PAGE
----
873.37 ± 0.06b

21.00

Table 2: Heavy metal concentration (mg/kg) of soil in the study area.

Columns bearing the same letters are not significantly different at 5% probability level. pH varwied from 8.943 ± 0.006-9.033 ± 0.006, Electrical Conductivity (EC) varied from 8020.3 ± 0.6-11140.3 ± 0.6µS/cm, Cation Exchange Capacity varied from 0.017 ± 0.000115-0.024 ± 0.000058 Meq/100g, Total Nitrogen varied from 0.06 ± 0.00115-0.22 ± 0.00115%, Total Organic Carbon (TOC) varied from 22.31 ± 0.0115mg/g and Bulk Density varied from 1.38 ± 0.00115-1.51 ± 0.00577g/cm3(Table 3).

Location

pH

EC (µS/cm)

CEC Meq/100g)

Total N (%)

TOC (mg/g)

Bulk Density

(g/cm3)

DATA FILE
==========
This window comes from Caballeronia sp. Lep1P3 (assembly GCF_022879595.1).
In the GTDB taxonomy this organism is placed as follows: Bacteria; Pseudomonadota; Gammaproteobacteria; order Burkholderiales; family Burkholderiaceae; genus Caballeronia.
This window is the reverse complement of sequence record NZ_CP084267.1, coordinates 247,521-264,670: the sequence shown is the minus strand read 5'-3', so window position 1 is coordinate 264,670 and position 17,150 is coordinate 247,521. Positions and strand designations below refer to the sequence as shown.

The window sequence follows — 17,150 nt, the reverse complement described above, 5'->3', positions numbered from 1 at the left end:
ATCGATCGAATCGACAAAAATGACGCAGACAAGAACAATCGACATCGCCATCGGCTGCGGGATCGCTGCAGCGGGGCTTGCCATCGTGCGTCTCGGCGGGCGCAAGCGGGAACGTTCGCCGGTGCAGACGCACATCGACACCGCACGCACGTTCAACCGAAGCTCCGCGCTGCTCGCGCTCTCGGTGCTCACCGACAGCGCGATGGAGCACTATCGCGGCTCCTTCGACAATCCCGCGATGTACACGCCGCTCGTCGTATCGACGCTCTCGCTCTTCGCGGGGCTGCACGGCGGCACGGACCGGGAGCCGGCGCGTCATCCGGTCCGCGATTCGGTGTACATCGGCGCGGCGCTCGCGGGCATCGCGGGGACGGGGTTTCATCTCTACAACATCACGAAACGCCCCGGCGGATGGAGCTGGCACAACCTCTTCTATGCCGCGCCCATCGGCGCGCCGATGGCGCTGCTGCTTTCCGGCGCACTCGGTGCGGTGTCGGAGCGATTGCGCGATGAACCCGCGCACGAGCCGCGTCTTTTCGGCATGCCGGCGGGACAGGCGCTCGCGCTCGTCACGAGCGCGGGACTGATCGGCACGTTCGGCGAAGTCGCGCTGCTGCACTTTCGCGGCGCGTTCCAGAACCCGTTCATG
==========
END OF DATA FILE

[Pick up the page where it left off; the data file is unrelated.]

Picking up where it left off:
Choba

8.963 ± 0.06b

11140.3 ± 0.6a

0.022 ± 0.0173b

0.18 ± 0.058b

22.31 ± 0.0115c

1.51 ± 0.0577a

Rumuok- wurushi

9.033 ± 0.06a

8380.7 ± 0.6b

0.017 ± 0.0115c

0.06 ± 0.0115c

33.20 ± 0.058b

1.38 ± 0.0115b

Oginigba

8.943 ± 0.06c

8020.3 ± 0.6c

0.024 ± 0.0058a

0.22 ± 0.0115a

37.93 ± 0.0577a

1.51 ± 0.0577a

Table 3: Soil chemical characteristics of the study area.

Soil Properties

Cu

Cr

Cd

Zn

Pb

Fe

pH

-0.57

0.109ns

0.549

0.126 ns

-0.344

0.365 ns

-0.861

0.003

-0.289

0.451 ns

0.404

0.281 ns

EC

-0.685

0.042

-0.928

0.000

0.989

0.000

-0.312

0.414 ns

-0.878

0.002

-0.977

0.000

CEC

0.621

0.074 ns

-0.503

0.167 ns

0.291

0.448 ns

0.894

0.001

0.347

0.360 ns

-0.352

0.353 ns

Total Nitrogen

0.600

0.088 ns

-0.527

0.145 ns

0.317

0.406 ns

0.882

0.002

0.321

0.399 ns

-0.378

0.317 ns

Total Organic Carbon

0.812

0.008

0.839

0.005

-0.942

0.000

0.489

0.182 ns

0.953

0.000

0.918

0.000

Bulk Density

0.387

0.303 ns

-0.715

0.030

0.536

0.137 ns

0.740

0.023

0.082

0.834 ns

-0.590

0.095 ns